Questions

Volker Wiegand wiegand at suse.de
Tue Nov 2 09:16:53 MST 1999


On Tue, 2 Nov 1999, Giampaolo Tomassoni wrote:

> Hi all,
> 
> I have a couple of questions and, possibly, suggestions to submit to this list.
> 
> I work as an IT consultant among many small companies, where I see there is an 
> increasing awareness about data safety and system availability, to the extent 
> that even very small companies show an interest in HA solutions. This is 
> probably because companies of every level already faced at least once the 
> expenses and troubles related to a system failure or disk corruption.
> 
Exactly.

> In this sense, I started looking for inexpensive HA solutions for business 
> software, which could eventually well fit to very small businesses (less than 
> 500K$/year gross income).
> 
> This basically meant some type of HA implemented in top of Linux to me, since 
> any other choice (IBM HACMP and Microsoft Cluster) imposes costs which may get 
> the product unattractive to many low-end buyer.
> 
> Recently, I reached the Linux/HA site, which challenged me many questions.
> 
Not only you :-)

> It seems that the hardware Linux/HA architecture is somehow a replica of the 
> IBM/HACMP (from which the project seems to fetch most of the basic ideas). The 
> basic architecture doubles the machines, the network interfaces, allows SCSI 
> and suggests SSA for the attachment of disk devices, doubling the SCSI/SSA 
> interfaces and disks, etc. etc.
> 
Well, the Linux-HA project took many ideas and terminology from the Linux
HA HOWTO which was originally authored by Harald Milz, who was then
working for ... IBM.  Of course Harald has transferred a lot of the good
ideas from HACMP to the HOWTO, and many people still think HACMP is not
too bad.

At the time of the original writing SSA was a promising way for HA, but
today he would have probably written more on FC.

> Isn't the final system out of the extents of Linux? For few K$ more, wouldn't 
> you, the boss, buy an IBM/HACMP system instead? Where is the advantage of using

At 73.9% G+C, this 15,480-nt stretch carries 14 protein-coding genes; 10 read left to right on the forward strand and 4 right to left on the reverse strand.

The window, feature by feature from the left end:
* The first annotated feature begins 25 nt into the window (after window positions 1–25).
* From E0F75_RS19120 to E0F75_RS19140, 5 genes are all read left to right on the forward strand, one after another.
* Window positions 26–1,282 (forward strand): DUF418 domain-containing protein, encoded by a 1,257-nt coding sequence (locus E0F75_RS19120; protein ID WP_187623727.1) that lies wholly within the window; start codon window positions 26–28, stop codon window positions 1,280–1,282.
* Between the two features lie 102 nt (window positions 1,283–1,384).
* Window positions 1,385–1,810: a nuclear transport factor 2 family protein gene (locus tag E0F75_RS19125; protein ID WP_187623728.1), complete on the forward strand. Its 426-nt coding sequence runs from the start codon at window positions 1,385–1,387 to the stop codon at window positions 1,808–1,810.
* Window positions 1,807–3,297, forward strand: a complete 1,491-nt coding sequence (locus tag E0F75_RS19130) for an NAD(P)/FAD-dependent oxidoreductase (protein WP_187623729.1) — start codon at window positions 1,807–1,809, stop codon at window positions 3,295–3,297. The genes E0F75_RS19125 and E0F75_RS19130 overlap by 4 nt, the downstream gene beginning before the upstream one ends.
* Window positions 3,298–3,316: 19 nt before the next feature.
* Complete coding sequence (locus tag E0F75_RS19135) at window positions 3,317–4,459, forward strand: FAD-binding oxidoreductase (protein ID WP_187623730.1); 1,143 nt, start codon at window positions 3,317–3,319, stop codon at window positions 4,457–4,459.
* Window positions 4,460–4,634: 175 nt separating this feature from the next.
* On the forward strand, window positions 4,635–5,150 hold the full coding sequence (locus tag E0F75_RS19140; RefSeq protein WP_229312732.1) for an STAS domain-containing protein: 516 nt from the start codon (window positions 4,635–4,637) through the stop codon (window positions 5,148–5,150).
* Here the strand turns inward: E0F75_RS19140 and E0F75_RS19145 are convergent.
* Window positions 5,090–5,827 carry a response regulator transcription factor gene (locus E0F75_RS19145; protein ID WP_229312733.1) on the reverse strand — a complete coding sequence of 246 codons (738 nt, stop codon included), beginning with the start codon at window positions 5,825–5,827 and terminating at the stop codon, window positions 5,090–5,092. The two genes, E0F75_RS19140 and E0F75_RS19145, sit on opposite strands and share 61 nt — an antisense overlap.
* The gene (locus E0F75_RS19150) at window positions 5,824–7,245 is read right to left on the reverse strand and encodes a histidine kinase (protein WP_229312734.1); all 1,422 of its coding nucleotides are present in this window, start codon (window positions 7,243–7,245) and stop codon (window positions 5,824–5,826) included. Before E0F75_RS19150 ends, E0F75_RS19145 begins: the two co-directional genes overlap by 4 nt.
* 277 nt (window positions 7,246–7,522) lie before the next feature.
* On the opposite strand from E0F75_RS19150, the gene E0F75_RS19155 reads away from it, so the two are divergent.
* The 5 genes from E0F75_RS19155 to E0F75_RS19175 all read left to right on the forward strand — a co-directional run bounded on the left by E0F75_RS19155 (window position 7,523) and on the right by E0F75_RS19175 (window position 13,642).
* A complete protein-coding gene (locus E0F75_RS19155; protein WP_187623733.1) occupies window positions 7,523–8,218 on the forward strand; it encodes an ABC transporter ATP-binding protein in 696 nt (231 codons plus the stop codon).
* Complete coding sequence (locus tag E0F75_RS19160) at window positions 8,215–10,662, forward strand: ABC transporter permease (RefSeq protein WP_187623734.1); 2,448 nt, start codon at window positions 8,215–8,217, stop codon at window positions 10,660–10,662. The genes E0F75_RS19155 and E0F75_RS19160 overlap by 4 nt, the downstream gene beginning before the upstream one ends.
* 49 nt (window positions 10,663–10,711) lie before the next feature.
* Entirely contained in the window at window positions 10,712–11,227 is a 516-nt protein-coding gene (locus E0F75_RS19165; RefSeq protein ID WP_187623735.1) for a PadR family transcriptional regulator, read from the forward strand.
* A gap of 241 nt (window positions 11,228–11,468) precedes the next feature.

> Linux?
> 
Have you ever purchased and maintained an HACMP system?  If I has these
"few K$ more", life would be easier ...

> Keeping in mind the business market, I believe that the OpenSourceness of Linux 
> over AIX is less than an issue.
> 
> Now, I have the feeling that we can cut the costs down by:
>  - Not using SCSI nor SSA, whose interface cards
>    and disks are too expensive.
> 
That depends on your requirements of share level (your approach works
quite ok for shared nothing only) and quality.  Try to sell EIDE drives to
someone with mission critical needs !!!

>  - Not using external storage units, which require at
>    least a case, a double power supply, an interface
>    (again SCSI or SSA) and, to avoid to became a spof,
>    must be at least two. Not even to mention external
>    raid units!
> 
Hmmm, the costs are not that high, me thinks.

>  - Focusing development efforts more on less on the
>    typical Linux hardware, which is around EIDE storage.
> 
Why narrow?  The "typical Linux hardware" is more flexible than you might
think.

> I believe that a typical redundant HA system running Linux would be made of two 
> machines, each configured more or less this way:
>  - A network card toward the clients network.
>    IP aliasing can be used on a takeover.
>  - A fast network card (or other fast mean) to
>    interconnect the servers.
>  - At least two fast EIDE disks, mirrored through software
>    RAID level 1.
>  - An RS232C interface to replicate the heartbeat and status
>    interconnection.
>  - Linux, of course. With HA software on top, too.
>  - Some kind on networked mirroring (!).
>  - GFS, or other kind of networked fs, to coordinate fs
>    accesses.
> 
Hmmm, I'm not sure if GFS is already ready for production use.

Besides, your suggested configuration is what the Linux-HA project
currently uses and runs on.  Please don't take the suggestions of the
Linux HA HOWTO in its historical state for the Linux-HA project.

I have recently taken over responsibility for the HOWTO and am currently
reworking it.

> I see no spofs and many advantages (among which the low cost, but also the 
> scalability) on this configuration, am I right?
> 
Yes.

> Assumed I am, what I miss to do something like this is the network mirroring 
> stuff. I have very few ideas on how to realize it, and I don't know if they are 
> really feasible nor how much time would be needed to implement it. Probably I 
> am missing something from the Linux/HA site, but I see nothing about it. Maybe 
> there is already something somewhere, somehow close to what would fit these 
> architectural requirements, but I cannot find it. Is there a standard (or 
> sources, better) for networked raid? Is there any provisioning to implement, 
> support or integrate it in Linux/HA?
> 
It's already there, almost.  Look for NBD (Networked Block Device) on the
mailing list.  Think it was called something like "poor man's data
replication" in the mail titles.

> What are your feelings about this solution?
> 
Warm :-)

> A final question, for which you probably know the answer. What is GFS about? 
> Can it handle backup routes for data sources, or rather is just a method to 
> 'stripe' toghether disk units? The GFS paper seems to miss a 'goals' section...
> 
I think their main goal is to provide storage independent of machines.

> Thanks, and sorry for being a bit long and confusional in my message...
> 
No, you were clear.  Long messages have a chance for continued
communications :-)

> Giampaolo Tomassoni	Information Systems Consultant
> 
Volker

--
Volker Wiegand               Phone: +49 (0) 6196 / 50951-24
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